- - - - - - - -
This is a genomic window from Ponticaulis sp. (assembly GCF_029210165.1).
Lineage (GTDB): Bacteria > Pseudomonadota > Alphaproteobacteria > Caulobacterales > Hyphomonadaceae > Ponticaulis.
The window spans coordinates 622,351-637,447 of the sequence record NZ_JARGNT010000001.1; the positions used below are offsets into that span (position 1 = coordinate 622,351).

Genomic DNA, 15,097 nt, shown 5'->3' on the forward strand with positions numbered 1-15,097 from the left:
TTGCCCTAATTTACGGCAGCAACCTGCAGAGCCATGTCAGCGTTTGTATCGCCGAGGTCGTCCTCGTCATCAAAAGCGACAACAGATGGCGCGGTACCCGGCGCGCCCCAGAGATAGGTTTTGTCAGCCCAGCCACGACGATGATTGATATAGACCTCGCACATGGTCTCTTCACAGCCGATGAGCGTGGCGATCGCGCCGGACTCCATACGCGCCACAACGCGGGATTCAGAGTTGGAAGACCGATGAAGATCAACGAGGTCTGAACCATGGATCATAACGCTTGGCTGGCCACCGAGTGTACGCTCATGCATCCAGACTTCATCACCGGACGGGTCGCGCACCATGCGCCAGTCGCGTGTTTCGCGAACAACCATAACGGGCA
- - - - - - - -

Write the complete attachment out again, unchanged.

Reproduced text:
This is a genomic window from Ponticaulis sp. (assembly GCF_029210165.1).
Lineage (GTDB): Bacteria > Pseudomonadota > Alphaproteobacteria > Caulobacterales > Hyphomonadaceae > Ponticaulis.
The window spans coordinates 622,351-637,447 of the sequence record NZ_JARGNT010000001.1; the positions used below are offsets into that span (position 1 = coordinate 622,351).

Genomic DNA, 15,097 nt, shown 5'->3' on the forward strand with positions numbered 1-15,097 from the left:
TTGCCCTAATTTACGGCAGCAACCTGCAGAGCCATGTCAGCGTTTGTATCGCCGAGGTCGTCCTCGTCATCAAAAGCGACAACAGATGGCGCGGTACCCGGCGCGCCCCAGAGATAGGTTTTGTCAGCCCAGCCACGACGATGATTGATATAGACCTCGCACATGGTCTCTTCACAGCCGATGAGCGTGGCGATCGCGCCGGACTCCATACGCGCCACAACGCGGGATTCAGAGTTGGAAGACCGATGAAGATCAACGAGGTCTGAACCATGGATCATAACGCTTGGCTGGCCACCGAGTGTACGCTCATGCATCCAGACTTCATCACCGGACGGGTCGCGCACCATGCGCCAGTCGCGTGTTTCGCGAACAACCATAACGGGCA